Pubs of Manchester

All pubs within the city centre and beyond.
A history of Manchester's hundreds of lost pubs.

Friday, 30 September 2011

Mile House, North Road

Mile House, North Road, Cheetham Hill. (c) BBC News.

The Mile House was one of Manchester's very oldest pubs, dating back to 1731 and was 271 years old when it was sadly demolished in 2003. Shown here in 1966 and 1971 this traditional Boddington's house was once used as a makeshift morgue but was better known for its more recent links to the Irish community thanks to the last landlord, Tommy Gaffney (above).  He served many Manchester mayors and their Dublin counterparts, as well as local celebrities such as Ricky Tomlinson, and famously thirsty Coronation Street stars, Phil Middlemiss and Bruce Jones.  The Mile House was compulsory-purchased by the ever-respectful Manchester City Council to be replaced by a warehouse and retail complex [1].  The boozer once stood on North Street, Cheetham Hill, which is a continuation of Red Bank, and in place of the Mile House is this ugly rear of a Shopping Centre unit and a pub-sized piece of scrub land.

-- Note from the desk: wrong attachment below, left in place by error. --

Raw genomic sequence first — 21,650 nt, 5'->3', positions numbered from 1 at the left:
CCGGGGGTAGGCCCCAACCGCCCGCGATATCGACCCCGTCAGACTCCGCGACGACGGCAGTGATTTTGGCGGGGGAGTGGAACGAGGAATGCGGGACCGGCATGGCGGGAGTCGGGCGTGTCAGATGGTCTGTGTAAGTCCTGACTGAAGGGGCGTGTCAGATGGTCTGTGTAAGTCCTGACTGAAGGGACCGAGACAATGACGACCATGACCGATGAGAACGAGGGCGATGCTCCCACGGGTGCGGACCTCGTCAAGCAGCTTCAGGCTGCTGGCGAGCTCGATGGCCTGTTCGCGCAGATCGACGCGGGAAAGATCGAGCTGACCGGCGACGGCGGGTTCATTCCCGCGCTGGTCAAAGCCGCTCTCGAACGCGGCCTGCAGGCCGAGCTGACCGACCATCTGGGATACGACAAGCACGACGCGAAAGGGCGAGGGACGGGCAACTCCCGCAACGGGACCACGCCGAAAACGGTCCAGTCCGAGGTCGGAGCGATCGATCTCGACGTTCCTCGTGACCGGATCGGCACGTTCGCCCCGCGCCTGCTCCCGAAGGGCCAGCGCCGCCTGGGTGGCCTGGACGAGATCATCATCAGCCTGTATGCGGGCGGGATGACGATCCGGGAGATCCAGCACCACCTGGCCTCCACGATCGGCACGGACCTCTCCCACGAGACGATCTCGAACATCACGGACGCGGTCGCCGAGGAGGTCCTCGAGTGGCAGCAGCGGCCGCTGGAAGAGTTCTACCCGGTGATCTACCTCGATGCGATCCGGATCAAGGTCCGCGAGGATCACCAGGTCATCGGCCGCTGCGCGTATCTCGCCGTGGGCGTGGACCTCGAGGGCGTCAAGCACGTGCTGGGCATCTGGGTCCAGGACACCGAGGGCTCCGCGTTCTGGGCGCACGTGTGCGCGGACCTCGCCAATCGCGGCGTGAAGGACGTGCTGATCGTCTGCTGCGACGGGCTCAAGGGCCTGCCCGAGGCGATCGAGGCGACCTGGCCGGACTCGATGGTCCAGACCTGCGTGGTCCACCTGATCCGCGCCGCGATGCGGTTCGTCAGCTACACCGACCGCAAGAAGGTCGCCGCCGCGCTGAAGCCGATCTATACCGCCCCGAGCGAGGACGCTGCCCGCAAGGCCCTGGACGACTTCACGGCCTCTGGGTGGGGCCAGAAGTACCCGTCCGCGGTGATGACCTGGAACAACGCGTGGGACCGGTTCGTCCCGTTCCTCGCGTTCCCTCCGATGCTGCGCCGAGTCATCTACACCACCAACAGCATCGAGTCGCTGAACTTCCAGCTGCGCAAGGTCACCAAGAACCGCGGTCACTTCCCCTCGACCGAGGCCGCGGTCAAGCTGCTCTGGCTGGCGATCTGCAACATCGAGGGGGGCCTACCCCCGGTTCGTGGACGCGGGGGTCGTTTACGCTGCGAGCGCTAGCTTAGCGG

Former location of Mile House, North Road, Cheetham Hill. (c) Google 2011 - View Larger Map.

2 comments:

  1. Have just discovered that my distant relatives lived in The Mile House in 1899.

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  2. I went to the Milehouse in the 1970s with my then brother-in-law who was an owner-driver (truck). His wife said the pub interior resembled what she imagined a gents urinal was like: black paint five feet up the walls.
    The beers was as good as Boddingtons' got in the 1970s and the ultimate irony was that it was always full of Scottish & Newcastle draymen whose depot was up the road.

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